Persistent depression may need a different therapeutic approach, results suggest
Is clinical depression always the same illness, or does it change over time?
New brain imaging research from the Centre for Addiction and Mental Health (CAMH) shows that the brain alters after years of persistent depression, suggesting the need to change how we think about depression as it progresses.
The research showed that people with longer periods of untreated depression, lasting more than a decade, had significantly more brain inflammation compared to those who had less than 10 years of untreated depression. In an earlier study, Dr. Meyer’s team discovered the first definitive evidence of inflammation in the brain in clinical depression.
“Greater inflammation in the brain is a common response with degenerative brain diseases as they progress, such as with Alzheimer’s disease and Parkinson´s disease.”
This study provides the first biological evidence for large brain changes in long-lasting depression, suggesting that it is a different stage of illness that needs different therapeutics – the same perspective taken for early and later stages of Alzheimer’s disease, he says.
“Greater inflammation in the brain is a common response with degenerative brain diseases as they progress, such as with Alzheimer’s disease and Parkinson´s disease,” says Dr. Meyer, who also holds a Canada Research Chair in the Neurochemistry of Major Depression. While depression is not considered a degenerative brain disease, the change in inflammation shows that, for those in whom depression persists, it may be progressive and not a static condition.
Yet currently, says Dr. Meyer, regardless of how long a person has been ill, major depressive disorder is mainly treated with the same approach. Some people may have a couple of episodes of depression over a few years. Others may have persistent episodes over a decade with worsening symptoms, and increasing difficulty going to work or carrying out routine activities.
Treatment options for this later stage of illness, such as medications targeting inflammation, are being investigated by Dr. Meyer and others. This includes repurposing current medications designed for inflammation in other illnesses to be used in major depressive disorder.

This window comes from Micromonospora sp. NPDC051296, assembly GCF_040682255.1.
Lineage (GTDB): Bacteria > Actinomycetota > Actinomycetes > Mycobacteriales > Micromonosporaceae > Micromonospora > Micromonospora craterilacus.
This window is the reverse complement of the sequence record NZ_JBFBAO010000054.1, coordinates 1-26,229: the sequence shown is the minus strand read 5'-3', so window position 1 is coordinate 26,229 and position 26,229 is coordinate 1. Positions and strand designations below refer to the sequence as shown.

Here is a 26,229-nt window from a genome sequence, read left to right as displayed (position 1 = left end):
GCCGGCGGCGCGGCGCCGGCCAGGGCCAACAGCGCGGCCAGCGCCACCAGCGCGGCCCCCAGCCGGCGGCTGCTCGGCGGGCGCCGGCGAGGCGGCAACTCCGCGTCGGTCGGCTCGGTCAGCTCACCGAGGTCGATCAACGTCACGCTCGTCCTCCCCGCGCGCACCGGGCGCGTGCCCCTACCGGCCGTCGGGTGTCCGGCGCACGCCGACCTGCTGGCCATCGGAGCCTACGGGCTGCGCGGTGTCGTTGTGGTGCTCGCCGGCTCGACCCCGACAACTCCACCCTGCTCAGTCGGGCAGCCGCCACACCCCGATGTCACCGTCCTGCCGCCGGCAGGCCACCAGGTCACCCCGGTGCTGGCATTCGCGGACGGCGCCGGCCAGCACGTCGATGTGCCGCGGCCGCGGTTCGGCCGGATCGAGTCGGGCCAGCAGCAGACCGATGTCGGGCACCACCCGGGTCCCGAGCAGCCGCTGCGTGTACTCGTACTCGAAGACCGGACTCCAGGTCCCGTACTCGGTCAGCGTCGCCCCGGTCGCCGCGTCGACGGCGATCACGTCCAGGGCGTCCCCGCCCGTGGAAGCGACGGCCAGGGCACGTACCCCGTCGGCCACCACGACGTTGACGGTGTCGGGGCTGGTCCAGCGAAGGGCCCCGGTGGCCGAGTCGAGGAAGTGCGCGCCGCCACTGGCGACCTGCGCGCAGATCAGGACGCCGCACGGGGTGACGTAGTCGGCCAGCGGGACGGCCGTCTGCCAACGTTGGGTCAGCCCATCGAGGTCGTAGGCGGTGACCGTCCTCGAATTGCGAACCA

In the study, brain inflammation was measured using a type of brain imaging called positron emission tomography (PET). The brain’s immune cells, known as microglia, are involved in the brain’s normal inflammatory response to trauma or injury, but too much inflammation is associated with other degenerative illnesses as well as depression. When microglia are activated, they make more translocator protein (TSPO), a marker of inflammation that can be seen using PET imaging.
The study involved 25 people with more than 10 years of depression, 25 with less than 10 years of illness, and 30 people with no depression as a comparison group. TSPO levels were about 30 per cent higher in different brain regions among those with long-lasting untreated depression, compared to those with shorter periods of untreated depression. The group with long-term depression also had higher TSPO levels than those with no depression.
Dr. Meyer also notes that in treatment studies, patients with serious, longstanding depression tend to be excluded, so there is a lack of evidence of how to treat this stage of illness, which needs to be addressed.
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